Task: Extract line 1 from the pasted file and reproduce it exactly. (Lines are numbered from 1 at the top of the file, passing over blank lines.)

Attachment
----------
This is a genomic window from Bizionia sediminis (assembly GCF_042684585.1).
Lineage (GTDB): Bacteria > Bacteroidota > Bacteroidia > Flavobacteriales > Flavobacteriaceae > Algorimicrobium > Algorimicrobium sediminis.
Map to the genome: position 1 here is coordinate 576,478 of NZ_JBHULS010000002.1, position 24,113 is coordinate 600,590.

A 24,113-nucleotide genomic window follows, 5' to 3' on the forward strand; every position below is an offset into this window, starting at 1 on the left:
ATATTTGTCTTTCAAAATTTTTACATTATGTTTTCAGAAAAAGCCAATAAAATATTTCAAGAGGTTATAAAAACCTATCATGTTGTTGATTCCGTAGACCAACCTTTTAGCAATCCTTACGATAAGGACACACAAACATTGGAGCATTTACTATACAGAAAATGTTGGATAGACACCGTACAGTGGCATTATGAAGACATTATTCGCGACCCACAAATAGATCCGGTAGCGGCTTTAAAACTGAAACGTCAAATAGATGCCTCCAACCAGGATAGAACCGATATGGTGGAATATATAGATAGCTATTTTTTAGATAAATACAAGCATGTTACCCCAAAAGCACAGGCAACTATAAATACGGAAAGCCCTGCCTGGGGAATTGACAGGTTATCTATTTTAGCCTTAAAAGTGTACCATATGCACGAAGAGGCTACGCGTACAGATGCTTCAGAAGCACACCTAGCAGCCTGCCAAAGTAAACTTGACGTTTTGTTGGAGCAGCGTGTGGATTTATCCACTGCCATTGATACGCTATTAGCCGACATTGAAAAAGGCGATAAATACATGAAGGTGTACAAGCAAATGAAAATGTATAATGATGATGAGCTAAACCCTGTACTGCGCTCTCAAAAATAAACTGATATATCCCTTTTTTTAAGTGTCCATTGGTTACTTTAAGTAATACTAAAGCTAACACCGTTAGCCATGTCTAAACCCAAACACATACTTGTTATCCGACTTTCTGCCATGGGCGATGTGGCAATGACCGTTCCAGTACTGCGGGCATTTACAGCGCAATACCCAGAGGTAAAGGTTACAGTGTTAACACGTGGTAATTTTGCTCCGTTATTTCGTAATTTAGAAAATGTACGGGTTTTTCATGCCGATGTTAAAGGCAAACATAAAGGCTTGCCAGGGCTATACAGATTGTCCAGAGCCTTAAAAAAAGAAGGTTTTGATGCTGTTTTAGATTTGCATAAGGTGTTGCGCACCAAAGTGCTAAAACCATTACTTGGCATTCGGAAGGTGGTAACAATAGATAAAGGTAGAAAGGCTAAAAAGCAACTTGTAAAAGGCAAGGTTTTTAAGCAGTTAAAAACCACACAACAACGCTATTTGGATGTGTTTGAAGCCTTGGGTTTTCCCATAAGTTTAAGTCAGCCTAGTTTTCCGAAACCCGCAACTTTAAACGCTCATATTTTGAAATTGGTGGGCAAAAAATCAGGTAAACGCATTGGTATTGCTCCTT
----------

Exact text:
This is a genomic window from Bizionia sediminis (assembly GCF_042684585.1).